Years ago I wrote a song called "I Want It" about being -- ahem-- infatuated on a dance floor. I would perform in spandex costumes, jump into crowds and gyrate. All the while, I loudly and proudly identified as a feminist. That's why Sinaed O'Connor's open letter to Miley Cyrus sent me into a rage. As women, and as artists, we are constantly fed mixed messages, trying to walk the thin, precarious line of giving people what they want while fitting into our prescribed roles as desirable yet consumable women. Be strong but don't be a bitch. Be sexy but not too sexual. I never anticipated Sinead as capable of slut-shaming. But here we are.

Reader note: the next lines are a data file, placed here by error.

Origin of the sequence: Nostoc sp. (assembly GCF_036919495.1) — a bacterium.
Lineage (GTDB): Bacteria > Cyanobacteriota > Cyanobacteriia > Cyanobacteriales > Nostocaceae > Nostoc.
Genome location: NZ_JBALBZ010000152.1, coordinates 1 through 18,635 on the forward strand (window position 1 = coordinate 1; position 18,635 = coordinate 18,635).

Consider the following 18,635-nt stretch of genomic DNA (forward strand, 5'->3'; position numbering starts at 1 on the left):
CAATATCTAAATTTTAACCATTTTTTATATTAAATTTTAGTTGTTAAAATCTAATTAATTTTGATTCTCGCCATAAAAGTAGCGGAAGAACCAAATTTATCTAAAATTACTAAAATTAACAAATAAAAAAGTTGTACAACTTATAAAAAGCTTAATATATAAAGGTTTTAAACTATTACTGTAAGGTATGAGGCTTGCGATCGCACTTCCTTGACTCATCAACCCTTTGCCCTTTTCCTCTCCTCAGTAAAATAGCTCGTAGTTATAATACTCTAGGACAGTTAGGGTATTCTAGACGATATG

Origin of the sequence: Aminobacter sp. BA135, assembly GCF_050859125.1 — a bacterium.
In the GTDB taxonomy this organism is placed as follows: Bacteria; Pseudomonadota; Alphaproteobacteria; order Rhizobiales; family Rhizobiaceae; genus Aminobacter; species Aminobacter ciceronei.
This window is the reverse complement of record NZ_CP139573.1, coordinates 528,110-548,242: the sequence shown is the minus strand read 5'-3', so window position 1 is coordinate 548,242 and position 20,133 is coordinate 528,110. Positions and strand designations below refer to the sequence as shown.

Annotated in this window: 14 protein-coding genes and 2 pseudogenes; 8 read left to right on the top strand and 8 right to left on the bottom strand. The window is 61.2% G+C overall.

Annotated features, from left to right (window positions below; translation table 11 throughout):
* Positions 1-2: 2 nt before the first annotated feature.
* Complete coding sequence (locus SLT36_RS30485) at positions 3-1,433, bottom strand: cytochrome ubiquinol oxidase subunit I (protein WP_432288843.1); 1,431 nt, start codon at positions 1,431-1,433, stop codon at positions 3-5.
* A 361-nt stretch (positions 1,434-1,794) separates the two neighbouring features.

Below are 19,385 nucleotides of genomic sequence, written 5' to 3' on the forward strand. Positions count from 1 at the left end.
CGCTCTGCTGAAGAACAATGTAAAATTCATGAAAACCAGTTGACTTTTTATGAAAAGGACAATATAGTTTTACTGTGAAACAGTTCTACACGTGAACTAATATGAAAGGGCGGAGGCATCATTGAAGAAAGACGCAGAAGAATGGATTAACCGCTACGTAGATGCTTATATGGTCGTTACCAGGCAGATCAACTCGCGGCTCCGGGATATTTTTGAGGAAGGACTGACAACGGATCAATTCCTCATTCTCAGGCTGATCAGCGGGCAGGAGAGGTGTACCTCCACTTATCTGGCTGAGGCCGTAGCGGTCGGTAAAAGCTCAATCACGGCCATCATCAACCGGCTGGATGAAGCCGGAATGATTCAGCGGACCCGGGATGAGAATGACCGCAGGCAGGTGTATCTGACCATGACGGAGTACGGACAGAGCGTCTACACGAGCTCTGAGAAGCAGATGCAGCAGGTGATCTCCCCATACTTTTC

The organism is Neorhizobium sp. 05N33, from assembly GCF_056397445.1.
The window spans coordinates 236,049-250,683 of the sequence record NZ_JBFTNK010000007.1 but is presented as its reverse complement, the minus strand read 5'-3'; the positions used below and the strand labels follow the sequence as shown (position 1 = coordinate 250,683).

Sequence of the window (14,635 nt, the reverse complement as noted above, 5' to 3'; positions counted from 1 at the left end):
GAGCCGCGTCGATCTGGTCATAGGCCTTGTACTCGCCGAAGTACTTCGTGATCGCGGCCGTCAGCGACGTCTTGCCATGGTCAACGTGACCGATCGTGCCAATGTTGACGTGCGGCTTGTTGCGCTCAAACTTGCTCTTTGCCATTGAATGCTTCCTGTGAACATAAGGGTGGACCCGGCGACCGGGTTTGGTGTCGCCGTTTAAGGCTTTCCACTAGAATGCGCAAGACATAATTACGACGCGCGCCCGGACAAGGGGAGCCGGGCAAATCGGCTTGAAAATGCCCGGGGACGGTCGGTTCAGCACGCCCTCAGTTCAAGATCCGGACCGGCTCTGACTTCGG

In so many of the instances in which the popular press (and the general public) apply the label "trolling," they're referring to sincere statements from people who believe every word they're saying. These alleged "trolls" have myriad intentions that may include getting a rise out of their target, but also include silencing their target, humiliating their target, inspiring fear or emotional distress in their target, etc etc etc. It's not provocation merely for provocation's sake, and the stakes are much higher. We don't need special Internet words for hate speech, harassment, or death threats. These words already exist.